Summary:

Regional newspaper publisher Johnston Press has reported a slightly improved circulation and advertising revenue performance in the 18 weeks…

Ashley Highfield
photo: BBC

Regional newspaper publisher Johnston Press has reported a slightly improved circulation and advertising revenue performance in the 18 weeks to 5 November, although both are still in decline, with local retailers snapping up display ads to entice belt-tightening consumers to spend.

Johnston Press reported that total print and digital ad revenues fell 8% in the period, an improvement over the 10% decline reported in the half-year to 2 July.

Circulation revenues across its titles, which include the Scotsman and Yorkshire Post, fell 1.6% – an improvement over the 1.8% fall in the first half.

The publisher said that display advertising, the group’s largest revenue category, continued to perform “relatively well” in a difficult market.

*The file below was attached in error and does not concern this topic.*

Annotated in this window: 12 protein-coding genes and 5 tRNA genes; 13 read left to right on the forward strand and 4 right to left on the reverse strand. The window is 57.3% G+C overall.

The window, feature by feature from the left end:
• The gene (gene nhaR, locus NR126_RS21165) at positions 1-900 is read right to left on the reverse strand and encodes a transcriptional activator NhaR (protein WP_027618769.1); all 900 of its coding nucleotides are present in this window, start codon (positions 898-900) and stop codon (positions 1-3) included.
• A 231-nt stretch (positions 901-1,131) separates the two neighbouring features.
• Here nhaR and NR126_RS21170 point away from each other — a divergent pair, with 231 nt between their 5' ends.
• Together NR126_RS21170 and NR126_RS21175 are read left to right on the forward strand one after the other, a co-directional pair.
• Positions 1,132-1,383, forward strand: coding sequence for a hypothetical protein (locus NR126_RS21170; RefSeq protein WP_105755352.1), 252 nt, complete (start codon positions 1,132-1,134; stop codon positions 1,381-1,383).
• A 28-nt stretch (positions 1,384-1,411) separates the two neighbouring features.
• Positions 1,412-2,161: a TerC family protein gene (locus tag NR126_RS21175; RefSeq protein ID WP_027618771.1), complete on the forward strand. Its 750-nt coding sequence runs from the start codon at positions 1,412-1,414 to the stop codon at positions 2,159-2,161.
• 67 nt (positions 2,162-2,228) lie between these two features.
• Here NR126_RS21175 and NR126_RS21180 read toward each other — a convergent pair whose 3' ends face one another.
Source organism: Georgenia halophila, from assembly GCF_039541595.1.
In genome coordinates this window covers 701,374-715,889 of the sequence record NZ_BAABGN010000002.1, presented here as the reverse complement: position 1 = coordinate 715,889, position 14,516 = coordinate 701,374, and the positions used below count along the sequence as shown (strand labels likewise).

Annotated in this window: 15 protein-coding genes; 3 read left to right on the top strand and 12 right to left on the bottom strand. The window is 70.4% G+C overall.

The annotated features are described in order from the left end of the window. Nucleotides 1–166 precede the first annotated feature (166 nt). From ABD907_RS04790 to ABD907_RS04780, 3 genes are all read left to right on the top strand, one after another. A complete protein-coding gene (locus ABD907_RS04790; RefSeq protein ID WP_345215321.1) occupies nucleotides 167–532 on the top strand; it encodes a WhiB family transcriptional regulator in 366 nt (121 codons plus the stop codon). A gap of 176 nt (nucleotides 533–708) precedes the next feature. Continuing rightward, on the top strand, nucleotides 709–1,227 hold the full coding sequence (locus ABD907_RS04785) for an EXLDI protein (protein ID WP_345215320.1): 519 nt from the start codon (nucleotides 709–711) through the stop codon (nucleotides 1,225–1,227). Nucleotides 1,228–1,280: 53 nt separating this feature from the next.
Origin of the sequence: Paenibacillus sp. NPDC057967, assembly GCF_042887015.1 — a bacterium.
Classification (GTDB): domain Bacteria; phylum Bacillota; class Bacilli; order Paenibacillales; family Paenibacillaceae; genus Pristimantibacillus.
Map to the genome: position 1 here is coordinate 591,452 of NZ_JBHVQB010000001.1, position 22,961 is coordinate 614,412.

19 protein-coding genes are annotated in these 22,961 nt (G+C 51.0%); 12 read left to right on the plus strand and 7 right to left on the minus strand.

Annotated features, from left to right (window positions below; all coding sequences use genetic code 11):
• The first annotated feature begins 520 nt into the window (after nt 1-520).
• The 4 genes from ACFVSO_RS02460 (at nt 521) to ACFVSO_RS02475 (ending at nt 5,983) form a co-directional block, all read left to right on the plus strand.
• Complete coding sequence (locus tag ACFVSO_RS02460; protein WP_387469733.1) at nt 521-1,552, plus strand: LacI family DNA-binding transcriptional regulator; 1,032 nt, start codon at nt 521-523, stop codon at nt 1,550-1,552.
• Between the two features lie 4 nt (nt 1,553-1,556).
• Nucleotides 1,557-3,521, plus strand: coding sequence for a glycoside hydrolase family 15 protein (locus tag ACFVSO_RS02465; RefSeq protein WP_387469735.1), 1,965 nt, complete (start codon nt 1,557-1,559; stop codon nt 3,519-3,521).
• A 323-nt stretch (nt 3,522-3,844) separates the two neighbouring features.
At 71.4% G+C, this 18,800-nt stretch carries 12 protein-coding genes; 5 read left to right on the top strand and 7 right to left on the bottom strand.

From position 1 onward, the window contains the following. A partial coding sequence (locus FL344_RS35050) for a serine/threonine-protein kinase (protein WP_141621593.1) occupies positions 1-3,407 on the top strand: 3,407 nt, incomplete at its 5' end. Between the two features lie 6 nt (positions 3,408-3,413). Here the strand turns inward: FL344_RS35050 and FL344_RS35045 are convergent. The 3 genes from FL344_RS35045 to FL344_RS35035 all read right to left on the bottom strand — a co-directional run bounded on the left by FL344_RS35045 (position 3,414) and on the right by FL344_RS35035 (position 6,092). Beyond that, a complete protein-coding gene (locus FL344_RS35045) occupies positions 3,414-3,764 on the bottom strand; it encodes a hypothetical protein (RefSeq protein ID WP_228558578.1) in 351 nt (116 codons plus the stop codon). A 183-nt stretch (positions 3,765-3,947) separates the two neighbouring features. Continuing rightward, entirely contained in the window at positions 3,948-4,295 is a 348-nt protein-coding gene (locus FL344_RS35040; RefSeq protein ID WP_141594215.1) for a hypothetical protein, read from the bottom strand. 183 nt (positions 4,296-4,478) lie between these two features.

In the 18-week period, display ad sales fell 3.4% – in line with the decline seen in the first half.

“This category is being driven by local display revenues, as local retailers prioritise advertising to encourage consumer spending,” the company said.

Digital revenue grew 4.4% in the period, and has been in growth since May.

Johnston Press said that it is likely to exceed £20m in cost savings this year – the company cut almost 180 staff in its first half year – with net debt at £357m.

The publisher has started discussions with lenders to refinance its loans.

Analysts at Citi said that the update was an “in line statement all-round” – the expectation on full year pre-tax profits ranges between £24.6m and £27.4m – but raised concerns over the unsustainable business model at Johnston Press.

“Ad trends are exactly as expected,” said Citi. “Expectations for the year unchanged. Debt reduction is slightly better than expected and refinancing negotiations have begun. This should drive some comfort today. That said, we do not see this statement as a catalyst for sustainable performance. JP is still largely a pure-play regional publisher, with severe structural challenges.”

This article originally appeared in MediaGuardian.

Comments have been disabled for this post